The War between the States took a great many of both students and faculty away from the college to serve in the Confederate Army, but the school managed to stay open, with the smaller boys attending and the older students conducting the classes. In 1876, however, the college ended its existence in Huntsville, and wa moved to Sherman, where it still operates. Presidents who served the college while it was located in Huntsville were: Dr. Sam McKinney, 1850-1853 and 1862-1870; Rev. Daniel Baker, 1853 until his death in 1857; Rev J. W. Miller, 1857-1858; Rev R. W. Bailey, 1858-1862; and Fr. S. M. Luckett, 1870-1877.
Andrew Female College
Andrew Female College was incorporated by act of the Texas Legislature on February 7, 1853, which names Andrew J. Wiley, Francis A. McShan, Robert Wynne, J. Carroll Smith, C. H. Keenan, Henderson Yoakum, Daniel Baker, Williamson Wynne, Anthony C. Parmer, D. J. Ransome, Andrew J. McGowan, Pleasant W. Kitterell, and Micajah C. Rogers as a Board of Trustees.
The college was named for James Osgood Andrew, Bishop of the Methodist Episcopal Church. The doors of the institution were opened May 16, 1853, with Dr. James Follensbec as the first President. Arrangements had been made by the Board of Trustees to use the Huntsville Academy building until suitable college buildings could be constructed. A three-story building to house the college wa soon completed, having been financed through funds donated by citizens of Huntsville. It was located on Cotton -Gin Hill, on the present site od the Huntsville Elementary School .
In n1855, a new, two-story building was erected, situated in the center of a densely shaded campus and enclosed by a four foot wall. Entrance to the school grounds was by means of stiles.
The college was organized into preparatory and collegiate departments. The preparatory department consisted of Elementary, Juvenile, and First Class, while the Collegiate Department hd the usual Freshmen, Sophomore, Junior and Senior departments.
Classes were conducted in such subjects as English, Mathematics, the classics, natural sciences, modern languages, drawing, penmanship and religion. The diploma, signed by the President of the college, the members of the Board of Trustees, conferred upon the graduate the "Title and Degree of Mistress of Polite Literature."
A gradual decline brought about the end of Andrew Female College, in 1879. Public schools in Texas had been ever on the increase, and there was no longer a great need for the denominational colleges which played such an important part in early Texas education. the year 1879 also marked the beginning of S. H. N. I., which attracted many of the students who might otherwise have attended Andrew Female College. the property of the school acquired by the City of Huntsville, and was used for public school purposes.
Taking the place of Austin College, following it removal to Sherman was Mitchell College for boys, held in the old Austin College building , which was purchased by the Methodist Church for that purpose, in 1877. The School was named for Rev. Mitchell of the Huntsville Methodist Church, who made numerous trips to secure funds for the operation of the college. Professor R. O. Rounsaval, a former member of the faculty of Andrew Female College was in charge of the institution, which only lasted for a very short period.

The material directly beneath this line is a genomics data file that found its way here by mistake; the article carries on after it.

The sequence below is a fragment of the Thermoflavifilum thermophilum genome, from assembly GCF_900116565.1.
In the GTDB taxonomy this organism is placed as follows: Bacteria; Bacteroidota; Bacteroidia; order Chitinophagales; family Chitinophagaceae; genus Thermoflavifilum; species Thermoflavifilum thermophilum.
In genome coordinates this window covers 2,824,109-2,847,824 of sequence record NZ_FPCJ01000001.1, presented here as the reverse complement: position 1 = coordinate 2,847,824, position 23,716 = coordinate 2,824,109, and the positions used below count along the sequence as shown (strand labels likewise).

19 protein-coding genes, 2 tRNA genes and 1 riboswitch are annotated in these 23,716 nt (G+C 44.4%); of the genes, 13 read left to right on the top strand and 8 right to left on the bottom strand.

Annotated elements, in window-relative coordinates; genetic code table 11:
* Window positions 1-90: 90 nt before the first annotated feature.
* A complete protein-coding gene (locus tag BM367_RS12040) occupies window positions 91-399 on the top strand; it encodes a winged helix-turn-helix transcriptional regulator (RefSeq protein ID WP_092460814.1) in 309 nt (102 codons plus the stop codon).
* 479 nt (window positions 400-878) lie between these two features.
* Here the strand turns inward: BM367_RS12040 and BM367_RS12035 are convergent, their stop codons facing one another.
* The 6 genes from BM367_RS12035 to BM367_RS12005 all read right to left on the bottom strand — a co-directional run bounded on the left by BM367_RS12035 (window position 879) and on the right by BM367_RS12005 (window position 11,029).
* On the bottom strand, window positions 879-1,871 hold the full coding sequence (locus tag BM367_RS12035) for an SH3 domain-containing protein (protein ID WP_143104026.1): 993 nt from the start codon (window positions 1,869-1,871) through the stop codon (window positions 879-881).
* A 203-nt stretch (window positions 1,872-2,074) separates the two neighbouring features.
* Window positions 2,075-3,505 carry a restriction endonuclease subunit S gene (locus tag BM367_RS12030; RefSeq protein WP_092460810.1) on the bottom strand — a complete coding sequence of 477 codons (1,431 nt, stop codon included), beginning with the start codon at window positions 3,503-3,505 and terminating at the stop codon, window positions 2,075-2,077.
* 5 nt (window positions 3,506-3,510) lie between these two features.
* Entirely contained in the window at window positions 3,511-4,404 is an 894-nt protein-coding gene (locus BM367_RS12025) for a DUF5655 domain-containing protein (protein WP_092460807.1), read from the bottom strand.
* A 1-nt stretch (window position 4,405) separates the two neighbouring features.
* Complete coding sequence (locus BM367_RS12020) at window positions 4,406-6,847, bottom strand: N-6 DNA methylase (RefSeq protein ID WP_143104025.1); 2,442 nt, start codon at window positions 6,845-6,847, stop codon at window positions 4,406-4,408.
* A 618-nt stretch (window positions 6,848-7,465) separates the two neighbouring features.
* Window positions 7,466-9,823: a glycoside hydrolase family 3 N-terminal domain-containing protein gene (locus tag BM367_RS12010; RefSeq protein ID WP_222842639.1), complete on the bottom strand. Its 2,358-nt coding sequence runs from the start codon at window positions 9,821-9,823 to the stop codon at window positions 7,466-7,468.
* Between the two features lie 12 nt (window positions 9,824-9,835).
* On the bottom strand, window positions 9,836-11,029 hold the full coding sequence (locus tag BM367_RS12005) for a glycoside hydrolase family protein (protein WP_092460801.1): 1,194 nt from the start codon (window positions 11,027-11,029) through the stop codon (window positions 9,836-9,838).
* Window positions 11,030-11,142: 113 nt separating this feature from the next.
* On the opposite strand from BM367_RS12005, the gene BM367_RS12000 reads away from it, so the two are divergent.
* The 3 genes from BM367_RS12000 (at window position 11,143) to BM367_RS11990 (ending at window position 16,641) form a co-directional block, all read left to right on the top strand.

Bishop Ward Normal and Collegiate Institute
Presiding Elder C. Porter of the Methodist Church established the Bishop Normal and Collegiate Institute for Negroes in Huntsville, in 1883. the Board of Trustees consisted of 30 Negroes, among them being Memphis Allen, Alex Wynne, Will Mills, Strother Green and William Kitterell. The faculty ws composed of well-informed conscientious Southern Negroes, such as C. W. Luckie, who was later principal of the Huntsville Negro School and also a professor of English at Prairie View College. the school was forced to close after a time because of lack of funds.
Sam Houston Normal Institute
Col. G. W. Grant, S. R. Smith, and Judge Benton Randolph were members of a committee sent to Austin by the citizens of Huntsville to tender the state the site and building of the old Austin College, which had been purchased by the town, for the erection of a state college, to be called Sam Houston. Col L. A. Abercrombie of Huntsville was at that time a member of the Texas Senate, and with the help of Judge J. R. Burnett and the Col Charles Stewart, he was able to put out a bill through the legislature providing for the erection of the college, which was then approved by Governor O. M. Roberts, on April 21, 1879.
Dr. Barnas Sears, General Agent of the Peabody Education Fund, was instrumental in getting the new college underway. His visit to Texas and the resulting promise of aid from the Peabody Fund for the establishment of such an institution helped to spur the legislature into action. Sears made the nomination of H. H. Smith of Houston and Benard Mallon of Atlanta, Georgia, the position of first principal of the college, with the State Board of Education making the final decision, choosing Mallon.